Why Israel Doesn't Believe Obama Will Win

A veteran foreign correspondent on Israel’s version of the Bradley effect.

It's been clear, all this year, that most foreigners would love it if we'd elect Barack Obama. Editorial writers in Rome, Paris, and London conveniently put aside the fact that a black or brown candidate would never stand a chance in their countries, with their still rising anti-immigrant tide. Somehow they figure that America the New World, after all, as far as they're concerned can dabble in exciting experiments, even if Europeans won't.

Two countries, however, are exceptions to that rule. Georgians so appreciate McCain's loud support for their nation, against the reawakened expansionism of Russia, that if Georgians could vote they'd go for the older senator from Arizona.

And Israel, a key ally of the United States that is sure to remain in the middle of an eternally troubled region, would also prefer that McCain be elected.

I don't mean everyone, of course, but the Israeli preference is strong: whether it's the Orthodox Jew who moved from America to a West Bank settlement, or a more typical Israeli in Tel Aviv or Haifa or Jerusalem. They felt a bit more secure because of President Bush's unquestioning support for the Jewish state, and their media have told them that McCain (and certainly Palin) would continue that doubt-free, good-guys-versus-bad-guys line.

Israeli newspaper and radio news editors go a little bit further with their preference. They actually believe, and I mean as late as midday Monday, that McCain will win.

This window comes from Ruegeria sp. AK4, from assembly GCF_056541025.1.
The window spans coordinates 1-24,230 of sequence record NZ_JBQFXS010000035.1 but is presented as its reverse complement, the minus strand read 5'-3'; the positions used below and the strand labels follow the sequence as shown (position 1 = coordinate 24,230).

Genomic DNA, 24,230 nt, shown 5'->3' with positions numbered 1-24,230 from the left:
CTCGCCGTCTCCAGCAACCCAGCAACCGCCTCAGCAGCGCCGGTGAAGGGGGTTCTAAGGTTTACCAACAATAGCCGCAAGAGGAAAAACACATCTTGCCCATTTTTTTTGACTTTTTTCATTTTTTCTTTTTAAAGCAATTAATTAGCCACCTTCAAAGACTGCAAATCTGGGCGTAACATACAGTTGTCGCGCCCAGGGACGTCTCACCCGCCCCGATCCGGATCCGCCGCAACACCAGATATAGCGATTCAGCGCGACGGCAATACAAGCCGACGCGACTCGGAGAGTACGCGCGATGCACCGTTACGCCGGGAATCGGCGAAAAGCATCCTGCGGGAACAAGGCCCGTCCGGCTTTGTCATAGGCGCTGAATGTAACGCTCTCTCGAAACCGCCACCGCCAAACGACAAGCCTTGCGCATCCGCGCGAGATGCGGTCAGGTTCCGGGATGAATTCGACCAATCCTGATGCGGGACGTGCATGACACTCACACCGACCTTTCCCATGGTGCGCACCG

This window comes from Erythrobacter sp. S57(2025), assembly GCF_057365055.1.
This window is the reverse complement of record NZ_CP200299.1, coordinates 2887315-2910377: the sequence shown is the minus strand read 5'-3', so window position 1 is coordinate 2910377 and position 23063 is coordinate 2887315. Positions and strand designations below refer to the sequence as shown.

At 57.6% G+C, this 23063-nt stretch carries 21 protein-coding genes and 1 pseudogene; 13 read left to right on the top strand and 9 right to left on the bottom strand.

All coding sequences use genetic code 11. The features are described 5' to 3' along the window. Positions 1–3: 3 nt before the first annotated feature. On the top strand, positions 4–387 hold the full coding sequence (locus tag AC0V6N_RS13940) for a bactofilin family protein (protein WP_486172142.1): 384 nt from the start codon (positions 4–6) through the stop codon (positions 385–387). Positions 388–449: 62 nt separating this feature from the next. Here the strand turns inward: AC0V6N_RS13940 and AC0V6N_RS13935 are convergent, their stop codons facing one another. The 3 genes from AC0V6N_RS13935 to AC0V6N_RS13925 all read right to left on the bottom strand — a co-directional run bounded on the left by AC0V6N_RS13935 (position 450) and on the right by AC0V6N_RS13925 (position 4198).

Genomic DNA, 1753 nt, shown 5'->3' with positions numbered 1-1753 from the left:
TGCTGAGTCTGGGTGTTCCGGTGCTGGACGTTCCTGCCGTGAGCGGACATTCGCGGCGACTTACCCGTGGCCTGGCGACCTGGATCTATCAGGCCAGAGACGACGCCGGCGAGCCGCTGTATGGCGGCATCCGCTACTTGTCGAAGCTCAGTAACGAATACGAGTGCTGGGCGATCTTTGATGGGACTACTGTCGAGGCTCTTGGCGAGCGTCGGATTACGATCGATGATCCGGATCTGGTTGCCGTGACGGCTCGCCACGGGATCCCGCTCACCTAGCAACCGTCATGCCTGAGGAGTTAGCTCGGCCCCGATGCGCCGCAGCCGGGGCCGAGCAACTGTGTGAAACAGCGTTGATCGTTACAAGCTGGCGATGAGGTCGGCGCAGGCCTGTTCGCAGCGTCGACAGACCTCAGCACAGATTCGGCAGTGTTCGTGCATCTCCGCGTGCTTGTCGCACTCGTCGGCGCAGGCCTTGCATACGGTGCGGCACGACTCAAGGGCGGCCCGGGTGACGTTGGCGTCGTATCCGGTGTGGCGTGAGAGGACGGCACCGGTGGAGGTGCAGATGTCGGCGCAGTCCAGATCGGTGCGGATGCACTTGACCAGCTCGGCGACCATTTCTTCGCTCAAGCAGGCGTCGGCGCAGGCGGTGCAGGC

Our polls are easily dismissed. In case you didn't notice, pollsters saw their prestige plummet in Israel recently when Tzipi Livni was running in a primary for leadership of her Kadima Party. The polls even the exit polls on the day of balloting indicated that she would win big over General Shaul Mofaz. Yet her victory was razor thin.

Now, wondering if there's secret sexism on the part of voters who lie to pollsters, there's talk of a Livni Factor. (Shades of Tom Bradley!) So of course Israelis don't believe Obama is really leading here in the States.

A friend of mine who's an Israeli correspondent based in Washington for many years, Orly Azoulay, recognized that the young senator from Chicago had a certain something so she quickly wrote a biography (in Hebrew) titled Barack Obama: He Has a Dream. It was published only about a month ago, and bookstore owners in Israel buried it. "Who cares about him? He's not going to win," they're reported to have said, as they ordered just a few softcovers and hid them in the back.

Ms. Azoulay reached a deal with her Tel Aviv publishers: If Obama wins, they'll publish an updated version and this time they'll push it to the highly visible bookshop windows. They apparently didn't think they'd have to make good on that, but Ms. Azoulay has been busy writing the extra chapters so they'll be ready immediately. If journalism is the first draft of history, what writer wouldn't want to help write the opening chapters?

Dan Raviv is a veteran foreign correspondent for CBS News. He reported from the Middle East and Europe for 15 years and now is based in Washington DC. He is author of the best seller EVERY SPY A PRINCE (about Israeli intelligence) and COMIC WARS (about the bankruptcy and renaissance of Marvel Entertainment).